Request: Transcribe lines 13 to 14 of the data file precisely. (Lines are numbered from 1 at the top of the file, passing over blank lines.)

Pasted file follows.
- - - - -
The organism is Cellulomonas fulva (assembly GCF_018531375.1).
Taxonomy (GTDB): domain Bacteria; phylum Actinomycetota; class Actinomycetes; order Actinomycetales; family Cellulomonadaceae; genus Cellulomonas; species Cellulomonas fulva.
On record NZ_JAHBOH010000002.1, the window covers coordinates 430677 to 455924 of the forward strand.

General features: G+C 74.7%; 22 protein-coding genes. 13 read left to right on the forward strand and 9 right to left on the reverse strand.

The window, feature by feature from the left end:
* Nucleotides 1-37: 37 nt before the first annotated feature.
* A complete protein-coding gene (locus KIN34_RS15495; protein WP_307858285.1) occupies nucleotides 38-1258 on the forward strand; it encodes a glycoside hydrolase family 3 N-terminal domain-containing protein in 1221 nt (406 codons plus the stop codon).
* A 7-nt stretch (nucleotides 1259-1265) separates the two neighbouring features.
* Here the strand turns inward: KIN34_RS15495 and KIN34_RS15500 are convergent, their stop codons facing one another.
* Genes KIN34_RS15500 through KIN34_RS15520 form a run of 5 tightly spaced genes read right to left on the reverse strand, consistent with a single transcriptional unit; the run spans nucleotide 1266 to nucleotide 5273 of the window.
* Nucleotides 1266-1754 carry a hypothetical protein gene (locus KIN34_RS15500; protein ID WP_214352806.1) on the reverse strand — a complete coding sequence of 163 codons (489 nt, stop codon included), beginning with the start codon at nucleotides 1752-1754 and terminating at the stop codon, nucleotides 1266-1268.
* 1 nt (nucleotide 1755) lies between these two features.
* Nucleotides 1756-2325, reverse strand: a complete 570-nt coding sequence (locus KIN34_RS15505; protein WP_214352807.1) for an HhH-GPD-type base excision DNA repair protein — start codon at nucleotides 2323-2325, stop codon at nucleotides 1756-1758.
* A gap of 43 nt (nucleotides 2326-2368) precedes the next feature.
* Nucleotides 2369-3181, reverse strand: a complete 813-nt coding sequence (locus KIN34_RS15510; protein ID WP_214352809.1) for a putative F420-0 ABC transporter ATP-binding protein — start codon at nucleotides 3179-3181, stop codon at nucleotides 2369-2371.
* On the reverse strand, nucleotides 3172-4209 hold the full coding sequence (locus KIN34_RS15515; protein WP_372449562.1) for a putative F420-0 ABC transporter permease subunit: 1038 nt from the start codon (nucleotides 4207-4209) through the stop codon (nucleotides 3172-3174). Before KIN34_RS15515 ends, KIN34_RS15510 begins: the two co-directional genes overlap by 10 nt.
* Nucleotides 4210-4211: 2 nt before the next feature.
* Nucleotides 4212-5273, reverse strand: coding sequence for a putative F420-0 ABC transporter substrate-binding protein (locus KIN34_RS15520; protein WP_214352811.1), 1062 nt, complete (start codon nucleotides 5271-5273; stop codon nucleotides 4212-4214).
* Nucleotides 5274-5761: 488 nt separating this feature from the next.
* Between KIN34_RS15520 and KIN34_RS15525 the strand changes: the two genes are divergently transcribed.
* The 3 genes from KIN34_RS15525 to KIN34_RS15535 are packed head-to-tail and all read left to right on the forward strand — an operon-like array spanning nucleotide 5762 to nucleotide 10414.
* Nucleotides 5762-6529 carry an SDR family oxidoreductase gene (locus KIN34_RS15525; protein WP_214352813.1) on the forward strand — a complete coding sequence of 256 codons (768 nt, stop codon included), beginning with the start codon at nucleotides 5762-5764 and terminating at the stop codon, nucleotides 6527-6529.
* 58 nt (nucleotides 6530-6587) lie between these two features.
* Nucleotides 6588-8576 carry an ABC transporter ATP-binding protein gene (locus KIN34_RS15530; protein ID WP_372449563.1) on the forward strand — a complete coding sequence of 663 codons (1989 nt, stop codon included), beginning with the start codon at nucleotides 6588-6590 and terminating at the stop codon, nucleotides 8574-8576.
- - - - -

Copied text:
* Nucleotides 1756-2325, reverse strand: a complete 570-nt coding sequence (locus KIN34_RS15505; protein WP_214352807.1) for an HhH-GPD-type base excision DNA repair protein — start codon at nucleotides 2323-2325, stop codon at nucleotides 1756-1758.
* A gap of 43 nt (nucleotides 2326-2368) precedes the next feature.